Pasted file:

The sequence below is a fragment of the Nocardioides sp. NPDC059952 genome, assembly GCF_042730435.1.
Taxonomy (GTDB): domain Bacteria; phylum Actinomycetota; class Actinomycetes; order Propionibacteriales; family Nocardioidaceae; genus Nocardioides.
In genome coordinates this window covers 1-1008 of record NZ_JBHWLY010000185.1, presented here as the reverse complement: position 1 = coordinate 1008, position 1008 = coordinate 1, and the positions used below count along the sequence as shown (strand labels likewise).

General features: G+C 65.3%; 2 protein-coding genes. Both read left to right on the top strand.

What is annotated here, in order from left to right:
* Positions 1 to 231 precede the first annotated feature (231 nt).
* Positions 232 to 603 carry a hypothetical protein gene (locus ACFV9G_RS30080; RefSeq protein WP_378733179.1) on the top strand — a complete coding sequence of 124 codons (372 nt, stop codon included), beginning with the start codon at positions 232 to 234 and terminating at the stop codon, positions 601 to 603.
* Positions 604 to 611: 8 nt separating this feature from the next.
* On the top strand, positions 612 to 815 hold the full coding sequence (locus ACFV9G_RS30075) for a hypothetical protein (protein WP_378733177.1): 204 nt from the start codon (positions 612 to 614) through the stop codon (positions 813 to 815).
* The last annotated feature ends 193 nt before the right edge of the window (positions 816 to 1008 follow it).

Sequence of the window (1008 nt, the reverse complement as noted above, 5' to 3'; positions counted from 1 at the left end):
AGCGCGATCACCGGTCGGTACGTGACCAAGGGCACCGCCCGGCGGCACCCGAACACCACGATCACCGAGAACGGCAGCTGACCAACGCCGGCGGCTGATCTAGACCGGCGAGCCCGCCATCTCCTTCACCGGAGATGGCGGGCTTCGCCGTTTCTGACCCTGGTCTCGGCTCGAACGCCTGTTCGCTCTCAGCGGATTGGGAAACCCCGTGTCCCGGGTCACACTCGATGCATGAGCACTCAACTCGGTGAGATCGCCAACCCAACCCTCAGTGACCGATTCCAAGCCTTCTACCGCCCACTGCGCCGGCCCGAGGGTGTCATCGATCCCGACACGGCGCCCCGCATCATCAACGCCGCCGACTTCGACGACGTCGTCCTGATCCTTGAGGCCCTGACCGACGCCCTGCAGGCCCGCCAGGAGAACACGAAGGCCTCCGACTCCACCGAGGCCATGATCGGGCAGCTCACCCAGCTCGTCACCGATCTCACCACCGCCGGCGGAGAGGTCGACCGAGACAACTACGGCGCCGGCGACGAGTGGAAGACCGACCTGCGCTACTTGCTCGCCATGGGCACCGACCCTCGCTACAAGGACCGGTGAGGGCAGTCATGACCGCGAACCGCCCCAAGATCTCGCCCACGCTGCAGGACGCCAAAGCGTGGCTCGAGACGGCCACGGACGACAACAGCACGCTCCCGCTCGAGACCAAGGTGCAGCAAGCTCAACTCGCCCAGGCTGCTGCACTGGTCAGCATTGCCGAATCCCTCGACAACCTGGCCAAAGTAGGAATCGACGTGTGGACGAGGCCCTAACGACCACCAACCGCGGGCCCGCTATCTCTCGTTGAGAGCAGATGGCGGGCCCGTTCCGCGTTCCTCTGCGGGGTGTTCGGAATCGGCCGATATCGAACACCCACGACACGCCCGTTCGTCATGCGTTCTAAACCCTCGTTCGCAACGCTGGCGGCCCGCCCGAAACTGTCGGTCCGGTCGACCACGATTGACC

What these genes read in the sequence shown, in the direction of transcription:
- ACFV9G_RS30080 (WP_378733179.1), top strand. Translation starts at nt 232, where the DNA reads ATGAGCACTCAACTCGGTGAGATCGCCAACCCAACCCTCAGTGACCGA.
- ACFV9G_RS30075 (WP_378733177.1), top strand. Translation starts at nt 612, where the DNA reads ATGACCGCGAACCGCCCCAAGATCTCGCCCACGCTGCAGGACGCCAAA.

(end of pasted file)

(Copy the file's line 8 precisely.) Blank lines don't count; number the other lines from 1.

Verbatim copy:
* Positions 604 to 611: 8 nt separating this feature from the next.